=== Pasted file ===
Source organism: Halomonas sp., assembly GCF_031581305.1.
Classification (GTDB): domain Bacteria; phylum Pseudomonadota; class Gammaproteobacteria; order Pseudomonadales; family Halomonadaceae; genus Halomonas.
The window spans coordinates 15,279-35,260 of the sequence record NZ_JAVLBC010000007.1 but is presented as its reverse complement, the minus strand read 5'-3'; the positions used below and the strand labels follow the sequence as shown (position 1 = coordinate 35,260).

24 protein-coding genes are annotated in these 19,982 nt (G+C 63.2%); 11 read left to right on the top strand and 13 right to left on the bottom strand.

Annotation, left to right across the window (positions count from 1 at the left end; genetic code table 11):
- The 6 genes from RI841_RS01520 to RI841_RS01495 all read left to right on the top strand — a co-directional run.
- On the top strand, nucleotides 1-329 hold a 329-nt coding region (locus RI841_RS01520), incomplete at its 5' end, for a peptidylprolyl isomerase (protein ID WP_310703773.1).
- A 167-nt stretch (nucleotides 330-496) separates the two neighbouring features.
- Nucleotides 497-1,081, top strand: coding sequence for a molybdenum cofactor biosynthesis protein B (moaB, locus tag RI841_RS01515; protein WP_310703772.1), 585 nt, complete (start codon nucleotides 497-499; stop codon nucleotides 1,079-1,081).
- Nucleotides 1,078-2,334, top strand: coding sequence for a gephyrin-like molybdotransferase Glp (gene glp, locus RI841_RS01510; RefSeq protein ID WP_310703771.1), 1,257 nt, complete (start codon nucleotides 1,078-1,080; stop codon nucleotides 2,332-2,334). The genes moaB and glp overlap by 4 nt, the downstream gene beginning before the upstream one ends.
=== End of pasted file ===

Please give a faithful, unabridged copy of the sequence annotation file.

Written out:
Source organism: Halomonas sp., assembly GCF_031581305.1.
Classification (GTDB): domain Bacteria; phylum Pseudomonadota; class Gammaproteobacteria; order Pseudomonadales; family Halomonadaceae; genus Halomonas.
The window spans coordinates 15,279-35,260 of the sequence record NZ_JAVLBC010000007.1 but is presented as its reverse complement, the minus strand read 5'-3'; the positions used below and the strand labels follow the sequence as shown (position 1 = coordinate 35,260).

24 protein-coding genes are annotated in these 19,982 nt (G+C 63.2%); 11 read left to right on the top strand and 13 right to left on the bottom strand.

Annotation, left to right across the window (positions count from 1 at the left end; genetic code table 11):
- The 6 genes from RI841_RS01520 to RI841_RS01495 all read left to right on the top strand — a co-directional run.
- On the top strand, nucleotides 1-329 hold a 329-nt coding region (locus RI841_RS01520), incomplete at its 5' end, for a peptidylprolyl isomerase (protein ID WP_310703773.1).
- A 167-nt stretch (nucleotides 330-496) separates the two neighbouring features.
- Nucleotides 497-1,081, top strand: coding sequence for a molybdenum cofactor biosynthesis protein B (moaB, locus tag RI841_RS01515; protein WP_310703772.1), 585 nt, complete (start codon nucleotides 497-499; stop codon nucleotides 1,079-1,081).
- Nucleotides 1,078-2,334, top strand: coding sequence for a gephyrin-like molybdotransferase Glp (gene glp, locus RI841_RS01510; RefSeq protein ID WP_310703771.1), 1,257 nt, complete (start codon nucleotides 1,078-1,080; stop codon nucleotides 2,332-2,334). The genes moaB and glp overlap by 4 nt, the downstream gene beginning before the upstream one ends.